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Advancing wind power with superconductivity

My name is Ruben Fair and I decided to write this blog as today we announced that we (GE Global Research) have been awarded the first phase of a 2-year, $3 million project from the U.S. Department of Energy to develop a superconducting wind turbine generator that could support large-scale wind applications in the 15MW range.

A concept drawing of a direct drive wind generator using superconducting magnet technology
A concept drawing of a direct drive wind generator using superconducting magnet technology

I will be the Principal Investigator on this project and will lead a multidisciplinary team of engineers and scientists from the Electrical Machines lab, Electromagnetics and Superconductivity Lab and Systems Engineering Lab to develop this transformational technology.

Put simply, a superconducting wind turbine generator will be more power dense and more efficient than many of the other technologies currently being used for wind power, not to mention the fact that it reduces our dependence on rare earth materials. Utilizing superconducting technology reduces weight by virtue of the high magnetic fields that can be created by the superconducting field winding and the fact that the heavy iron in the superconducting generator can be reduced. Furthermore, we are proposing to use a novel rotating armature concept for our machine which allows us to employ the proven cryogenic technologies already being used by our healthcare business for Magnetic Resonance Imaging (MRI) machines. As you might imagine, putting a superconducting generator operating at 4.2K (-269oC or -452oF) on top of a turbine tower in the middle of some ocean is no mean feat and just the thought of it tends to give wind farm operators the shudders! So not only have we got to contend with solving all the technical issues, but we will have an uphill struggle to convince the conservative (and rightly so) wind power market that our technology is the way to go if we want to have lower electricity costs and a greener future.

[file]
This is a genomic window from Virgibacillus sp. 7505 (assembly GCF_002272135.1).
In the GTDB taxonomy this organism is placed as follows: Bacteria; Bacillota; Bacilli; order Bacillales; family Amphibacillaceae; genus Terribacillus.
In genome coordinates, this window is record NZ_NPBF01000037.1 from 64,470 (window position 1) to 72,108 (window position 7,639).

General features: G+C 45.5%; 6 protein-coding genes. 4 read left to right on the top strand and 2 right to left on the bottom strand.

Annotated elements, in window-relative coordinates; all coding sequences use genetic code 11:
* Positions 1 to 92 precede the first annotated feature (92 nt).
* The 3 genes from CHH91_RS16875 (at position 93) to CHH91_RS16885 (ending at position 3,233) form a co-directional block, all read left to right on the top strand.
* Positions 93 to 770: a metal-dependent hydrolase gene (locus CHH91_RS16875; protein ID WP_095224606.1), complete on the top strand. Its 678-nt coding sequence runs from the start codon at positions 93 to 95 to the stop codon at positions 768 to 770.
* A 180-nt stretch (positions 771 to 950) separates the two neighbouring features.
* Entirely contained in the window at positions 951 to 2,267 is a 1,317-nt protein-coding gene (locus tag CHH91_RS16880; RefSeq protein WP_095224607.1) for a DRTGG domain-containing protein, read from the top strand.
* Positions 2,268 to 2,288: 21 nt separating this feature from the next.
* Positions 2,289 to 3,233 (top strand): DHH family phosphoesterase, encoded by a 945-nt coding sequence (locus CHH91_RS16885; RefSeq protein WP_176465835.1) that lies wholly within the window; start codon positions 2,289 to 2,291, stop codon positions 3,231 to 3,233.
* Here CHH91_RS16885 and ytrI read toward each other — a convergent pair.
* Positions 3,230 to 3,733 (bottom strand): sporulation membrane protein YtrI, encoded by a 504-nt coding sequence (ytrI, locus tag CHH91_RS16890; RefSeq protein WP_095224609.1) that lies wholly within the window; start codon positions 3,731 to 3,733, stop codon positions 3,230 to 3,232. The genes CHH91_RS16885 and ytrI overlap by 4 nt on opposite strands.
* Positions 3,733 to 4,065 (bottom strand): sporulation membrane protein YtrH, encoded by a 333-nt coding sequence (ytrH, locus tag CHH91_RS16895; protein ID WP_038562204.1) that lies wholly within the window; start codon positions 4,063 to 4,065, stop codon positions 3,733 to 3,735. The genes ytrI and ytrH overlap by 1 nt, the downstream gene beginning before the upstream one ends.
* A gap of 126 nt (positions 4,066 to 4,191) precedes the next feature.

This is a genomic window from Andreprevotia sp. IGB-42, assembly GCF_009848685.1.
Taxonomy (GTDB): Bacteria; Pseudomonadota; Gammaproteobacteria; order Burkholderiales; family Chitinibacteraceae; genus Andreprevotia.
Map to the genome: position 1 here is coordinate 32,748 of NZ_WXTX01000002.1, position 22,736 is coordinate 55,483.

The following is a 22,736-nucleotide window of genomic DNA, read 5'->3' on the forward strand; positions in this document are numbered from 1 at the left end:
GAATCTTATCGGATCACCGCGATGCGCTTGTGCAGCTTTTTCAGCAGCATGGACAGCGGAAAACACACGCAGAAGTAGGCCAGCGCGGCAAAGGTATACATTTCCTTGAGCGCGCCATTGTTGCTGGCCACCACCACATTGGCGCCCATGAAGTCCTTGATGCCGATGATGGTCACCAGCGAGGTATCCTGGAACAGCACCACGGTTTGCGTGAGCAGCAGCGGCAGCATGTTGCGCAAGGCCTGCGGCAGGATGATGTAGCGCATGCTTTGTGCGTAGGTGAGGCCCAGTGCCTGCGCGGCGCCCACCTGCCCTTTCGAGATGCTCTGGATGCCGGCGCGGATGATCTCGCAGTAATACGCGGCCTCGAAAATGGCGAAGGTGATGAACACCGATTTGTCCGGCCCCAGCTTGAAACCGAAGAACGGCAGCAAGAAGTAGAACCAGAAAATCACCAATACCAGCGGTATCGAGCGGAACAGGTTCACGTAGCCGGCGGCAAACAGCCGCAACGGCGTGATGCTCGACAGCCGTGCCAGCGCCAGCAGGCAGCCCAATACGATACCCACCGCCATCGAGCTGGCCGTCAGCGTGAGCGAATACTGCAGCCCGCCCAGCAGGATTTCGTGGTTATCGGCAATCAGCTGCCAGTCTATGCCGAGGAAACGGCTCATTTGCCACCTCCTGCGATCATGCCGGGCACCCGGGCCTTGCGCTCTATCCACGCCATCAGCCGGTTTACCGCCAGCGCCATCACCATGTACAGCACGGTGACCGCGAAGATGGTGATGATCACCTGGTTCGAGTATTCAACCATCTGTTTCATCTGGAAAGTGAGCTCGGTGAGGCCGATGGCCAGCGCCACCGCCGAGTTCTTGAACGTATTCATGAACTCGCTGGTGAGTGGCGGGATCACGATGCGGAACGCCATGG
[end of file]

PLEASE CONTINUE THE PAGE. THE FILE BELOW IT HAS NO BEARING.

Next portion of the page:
The complete generator including the cryogenic cooling equipment and associated ancillary equipment will have to be ruggedized to withstand the harsh marine environment. Bearing in mind that offshore wind farms are really only accessible once a year, weather permitting, such machines have to be ultra-reliable. GE has designed and built lab scale superconducting machines in the recent past. This latest development gives us an excellent opportunity to get back into this field and tackle some of the key challenges to introducing superconducting technology into the industrial and commercial world.

Yes, I know, we’ve heard it all before – 100 years of superconductivity and what have we got to show for it out in our big bad risk-averse world. Sometimes it takes just one revolutionary concept and a bunch of committed individuals to change people’s perspective and we believe we can do it!

Having spent over 13 years working on laboratory scale superconducting and cryogenic magnet systems and a further 4 years designing and developing superconducting rotating machines in a previous life on another continent altogether, I am thrilled to be able to continue to work in this exciting technology area with such a talented team of individuals at one of the premier research organizations in the world.

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